People from Māngere talked about what changes were needed and how they should look. The perspectives of a range of people were heard, including kids, mana whenua, people with disabilities, shop keepers, and other local residents. This was important for the design process because after all, the Māngere community are the experts on their neighbourhood – they know their streets better than anyone. 

These discussions led to the creation of seven design principles which were followed to inform the design concepts used throughout the project.

The seven design principles were:
1. Streets that work for walking and cycling
2. People feel safer as they get around the community
3. Traffic speed is reduced
4. People can cross the road safely
5. Access to Schools and the Mall is prioritised
6. Creating spaces for biking
7. Improvements reflect the identity of Māngere people

The second stage of community engagement involved two consultation processes managed by Auckland Transport. It focused on the detailed designs for the new infrastructure, particularly relating to the partial closure of one street.

Timeline

2012

  • Te Ara Mua – Future Streets established in October
  • MBIE, Auckland Transport and Māngere-Ōtāhuhu Local Board formally join the project
  • Community leadership through the Local Board

2013

2014

  • Concept development with community members and community leaders
  • Meetings with mana whenua
  • Baseline data collection

2015

  • Infrastructure designed
  • Funding and regulatory approvals sought
  • Ongoing design discussions with mana whenua and community advisory groups
  • Construction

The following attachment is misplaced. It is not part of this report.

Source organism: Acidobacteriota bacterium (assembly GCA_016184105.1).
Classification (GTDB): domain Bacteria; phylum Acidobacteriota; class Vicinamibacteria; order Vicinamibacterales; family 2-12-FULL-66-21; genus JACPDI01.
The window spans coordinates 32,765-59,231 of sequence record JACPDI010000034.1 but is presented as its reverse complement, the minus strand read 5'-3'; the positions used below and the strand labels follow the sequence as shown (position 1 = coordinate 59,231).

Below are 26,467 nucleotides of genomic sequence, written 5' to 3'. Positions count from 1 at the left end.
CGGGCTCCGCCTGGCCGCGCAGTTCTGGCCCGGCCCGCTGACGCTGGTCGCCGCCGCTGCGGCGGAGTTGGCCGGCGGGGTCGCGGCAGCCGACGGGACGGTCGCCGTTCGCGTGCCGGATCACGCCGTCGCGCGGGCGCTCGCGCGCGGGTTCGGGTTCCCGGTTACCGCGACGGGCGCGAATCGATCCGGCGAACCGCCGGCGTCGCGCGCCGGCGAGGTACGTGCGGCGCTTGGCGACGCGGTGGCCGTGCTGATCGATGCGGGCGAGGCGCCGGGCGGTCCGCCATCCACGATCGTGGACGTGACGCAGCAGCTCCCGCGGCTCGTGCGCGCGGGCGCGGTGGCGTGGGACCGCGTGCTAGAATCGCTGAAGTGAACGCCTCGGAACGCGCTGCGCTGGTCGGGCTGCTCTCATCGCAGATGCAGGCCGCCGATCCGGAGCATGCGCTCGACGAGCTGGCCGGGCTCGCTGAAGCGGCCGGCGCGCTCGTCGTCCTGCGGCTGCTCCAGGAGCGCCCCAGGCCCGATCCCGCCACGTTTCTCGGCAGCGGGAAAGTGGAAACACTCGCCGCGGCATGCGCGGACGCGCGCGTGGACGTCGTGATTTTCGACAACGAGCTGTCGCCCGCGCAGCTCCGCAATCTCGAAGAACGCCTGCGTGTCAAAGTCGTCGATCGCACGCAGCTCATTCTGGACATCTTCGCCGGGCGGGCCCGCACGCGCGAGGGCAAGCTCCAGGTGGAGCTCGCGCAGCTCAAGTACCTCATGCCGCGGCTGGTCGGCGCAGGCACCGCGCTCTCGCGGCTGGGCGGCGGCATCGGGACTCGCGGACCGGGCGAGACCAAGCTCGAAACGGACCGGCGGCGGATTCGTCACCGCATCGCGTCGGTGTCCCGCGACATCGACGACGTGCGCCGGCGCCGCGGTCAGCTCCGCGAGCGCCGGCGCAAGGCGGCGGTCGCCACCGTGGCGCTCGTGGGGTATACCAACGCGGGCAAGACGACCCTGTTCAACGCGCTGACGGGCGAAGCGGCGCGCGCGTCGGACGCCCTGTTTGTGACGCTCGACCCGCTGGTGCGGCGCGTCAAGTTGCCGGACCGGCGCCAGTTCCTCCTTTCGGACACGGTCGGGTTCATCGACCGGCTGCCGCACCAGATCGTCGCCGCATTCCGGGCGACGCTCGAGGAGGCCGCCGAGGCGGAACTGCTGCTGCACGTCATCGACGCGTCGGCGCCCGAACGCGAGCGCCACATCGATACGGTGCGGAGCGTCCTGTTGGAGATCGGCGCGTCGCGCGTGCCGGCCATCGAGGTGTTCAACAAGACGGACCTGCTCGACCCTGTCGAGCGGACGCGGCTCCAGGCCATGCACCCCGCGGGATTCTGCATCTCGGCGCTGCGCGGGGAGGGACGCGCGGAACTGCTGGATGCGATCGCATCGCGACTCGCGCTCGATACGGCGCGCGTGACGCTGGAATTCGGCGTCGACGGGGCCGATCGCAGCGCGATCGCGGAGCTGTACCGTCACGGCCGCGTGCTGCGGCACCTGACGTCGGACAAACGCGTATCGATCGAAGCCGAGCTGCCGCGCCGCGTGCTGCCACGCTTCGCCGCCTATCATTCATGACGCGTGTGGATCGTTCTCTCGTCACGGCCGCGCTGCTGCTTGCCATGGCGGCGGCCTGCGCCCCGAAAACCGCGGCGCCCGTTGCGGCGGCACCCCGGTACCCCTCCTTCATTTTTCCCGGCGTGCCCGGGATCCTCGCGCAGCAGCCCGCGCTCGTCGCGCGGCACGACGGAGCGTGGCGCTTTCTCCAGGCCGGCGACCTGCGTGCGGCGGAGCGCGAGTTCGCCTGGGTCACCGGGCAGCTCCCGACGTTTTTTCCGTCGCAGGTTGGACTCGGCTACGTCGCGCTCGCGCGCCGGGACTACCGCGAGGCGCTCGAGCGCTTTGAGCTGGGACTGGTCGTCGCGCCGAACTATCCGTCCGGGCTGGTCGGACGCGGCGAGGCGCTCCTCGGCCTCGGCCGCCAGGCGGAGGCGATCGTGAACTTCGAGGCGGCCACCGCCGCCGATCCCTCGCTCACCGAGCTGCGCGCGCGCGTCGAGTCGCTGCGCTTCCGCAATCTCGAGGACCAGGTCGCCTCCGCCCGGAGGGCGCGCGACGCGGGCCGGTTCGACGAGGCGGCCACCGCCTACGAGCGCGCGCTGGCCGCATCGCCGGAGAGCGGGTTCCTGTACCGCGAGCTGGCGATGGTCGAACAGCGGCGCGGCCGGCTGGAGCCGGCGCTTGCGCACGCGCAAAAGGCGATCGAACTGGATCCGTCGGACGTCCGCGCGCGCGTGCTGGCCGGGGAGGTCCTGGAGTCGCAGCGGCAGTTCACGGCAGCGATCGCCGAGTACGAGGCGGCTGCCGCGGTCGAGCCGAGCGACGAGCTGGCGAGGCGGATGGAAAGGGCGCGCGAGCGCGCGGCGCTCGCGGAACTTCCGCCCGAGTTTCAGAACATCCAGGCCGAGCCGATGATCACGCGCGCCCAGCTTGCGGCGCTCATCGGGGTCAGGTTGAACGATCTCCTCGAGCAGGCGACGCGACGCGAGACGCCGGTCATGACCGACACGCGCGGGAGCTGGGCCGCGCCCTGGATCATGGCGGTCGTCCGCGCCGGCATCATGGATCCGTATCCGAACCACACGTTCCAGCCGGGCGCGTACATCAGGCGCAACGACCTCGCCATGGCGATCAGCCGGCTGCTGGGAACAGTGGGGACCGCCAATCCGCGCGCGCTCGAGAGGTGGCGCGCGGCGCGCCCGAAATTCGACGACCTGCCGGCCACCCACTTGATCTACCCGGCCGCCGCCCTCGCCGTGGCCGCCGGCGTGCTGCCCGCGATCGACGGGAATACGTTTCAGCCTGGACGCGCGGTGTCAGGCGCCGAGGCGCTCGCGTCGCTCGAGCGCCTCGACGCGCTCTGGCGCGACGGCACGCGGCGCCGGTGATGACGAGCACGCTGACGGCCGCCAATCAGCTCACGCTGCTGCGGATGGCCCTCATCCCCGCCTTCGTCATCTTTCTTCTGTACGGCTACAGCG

2016

  • Construction
  • Mana whenua meeting after construction

2017

  • Construction
  • Follow-up data collection

2018-2019

  • Follow-up data collection
  • Data are being analysed
  • Results are being shared

2020

  • Next wave of follow-up research funded by an HRC grant

People and organisations involved

Te Ara Mua – Future Streets is a partnership between community advisors, mana whenua, researchers, and practitioners. Combined, and with community input, their knowledge contributed to the development of the street changes.

Several organisations were involved to give advice on the project regarding: engaging Māori and Pasifika; appropriately representing and acknowledging place; community engagement; infrastructure design; and research approaches.

Auckland Transport implemented the changes and collaborated in the design.

Seven research organisations worked together to help design the street changes. They are continuing to work together to understand the impact of the changes on the community.

TERNZ Transport Research – Peter Baas

Mackie Research – Dr Hamish Mackie, Greer Hawley, Dr Kimiora Raerino, Dr Lily Hirsch, Rebekah Thorne

The University of Auckland, Faculty of Medical and Health Sciences – Professor Alistair Woodward, Associate Professor Melody Smith nee Oliver, Dr Jamie Hosking, Dr Malakai ‘Ofanoa, Bert van der Werf, Dr Joanna Stewart

SHORE & Whariki Research Centre, Massey University – Professor Karen Witten

University of Otago – Dr Alex Macmillan, Associate Professor Kirsten Coppell, Associate Professor Robin Turner

Dovetail – Dr Adrian Field

DesignTRIBE – Rau Hoskins

      Funding

      Several organisations committed funds to implement Te Ara Mua – Future Streets in Māngere, including Auckland Transport, the Māngere-Ōtāhuhu Local Board, and the New Zealand Transport Agency.